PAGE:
The music and voice acting are both some of the best in the franchise. I absolutely love the actor playing Sigurd, and the accents from both principal characters and the NPCs hold up, for the most part. The music is sweeping and appropriately epic, and really helps the player settle into this game world. During the chaos of a raid or a siege, the music ramps up to add to the craziness on-screen. I can’t recall a musical score leaving this much of an impression on me in an Assassin’s Creed game. It’s just another feather in the cap of Valhalla.

Unfortunately, Assassin’s Creed Valhalla has a few bugs, many that instantly recall the glitches in Assassin’s Creed Unity. I’ve been playing an early review copy, and although there is a launch day update that will fix some of the issues, as it stands right now, textures come and go, the controls can get finicky, sounds and dialogue drop in and out, animals that shouldn’t be airborne can fly, and quest icons can disappear off the map, forcing the player to log out to reset the game to move the story forward.

I’ve seen some very strange things, like my feet kicking up snow, even as I was running through ankle-deep water in a stream, and one adult character was very misshapen, with a child’s body and her adult head, which was equal parts funny and frightening. These are in no way game-breaking bugs, but they do get annoying after over 50 hours of playing.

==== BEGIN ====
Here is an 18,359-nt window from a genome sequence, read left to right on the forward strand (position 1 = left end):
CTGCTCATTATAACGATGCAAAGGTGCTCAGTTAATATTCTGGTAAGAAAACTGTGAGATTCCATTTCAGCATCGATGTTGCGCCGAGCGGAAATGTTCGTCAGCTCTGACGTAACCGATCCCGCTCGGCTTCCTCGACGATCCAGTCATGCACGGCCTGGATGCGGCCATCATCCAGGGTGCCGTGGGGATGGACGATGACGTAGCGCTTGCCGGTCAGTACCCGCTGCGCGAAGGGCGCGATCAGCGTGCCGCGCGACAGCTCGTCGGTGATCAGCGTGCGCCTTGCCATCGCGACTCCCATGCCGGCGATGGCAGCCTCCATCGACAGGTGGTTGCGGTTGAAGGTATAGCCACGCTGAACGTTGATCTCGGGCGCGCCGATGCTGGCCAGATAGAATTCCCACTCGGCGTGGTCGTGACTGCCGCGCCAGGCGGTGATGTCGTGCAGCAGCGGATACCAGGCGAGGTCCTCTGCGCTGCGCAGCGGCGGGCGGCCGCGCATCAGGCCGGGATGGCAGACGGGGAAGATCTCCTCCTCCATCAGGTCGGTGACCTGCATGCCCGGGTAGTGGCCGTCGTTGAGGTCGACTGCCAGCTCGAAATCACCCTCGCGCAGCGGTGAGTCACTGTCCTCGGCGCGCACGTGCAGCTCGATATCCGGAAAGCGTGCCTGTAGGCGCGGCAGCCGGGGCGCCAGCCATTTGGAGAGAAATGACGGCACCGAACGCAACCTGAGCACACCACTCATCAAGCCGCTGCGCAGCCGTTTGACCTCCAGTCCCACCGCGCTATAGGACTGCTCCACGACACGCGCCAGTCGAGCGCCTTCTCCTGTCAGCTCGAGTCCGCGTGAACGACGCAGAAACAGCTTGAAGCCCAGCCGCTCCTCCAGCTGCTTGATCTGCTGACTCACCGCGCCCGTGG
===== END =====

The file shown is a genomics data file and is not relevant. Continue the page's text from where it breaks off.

Assassin’s Creed Valhalla is such an epic gaming experience and not even a handful of bugs can derail what is an amazing entry in the long-running franchise. Ubisoft has nailed the Viking experience in a way not seen since they recreated the pirate life in Black Flag. Vikings, at their core, were historically looking to carve out their own slice of the pie, one without compromise and usually at the end of an axe. Assassin’s Creed Valhalla presents that in a realistic way, and gives the player a solid and accurate look at a time in history known as the Dark Ages. And it makes it fun every step of the way.

This review is based on the PlayStation 4 version of the game. A copy was provided by Ubisoft.

Assassin's Creed Valhalla
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Assassin's Creed Valhalla recreates the true Viking experience, drawing upon history, religion, and good old fashioned stealth gameplay to create a title that will usher in the next generation of consoles.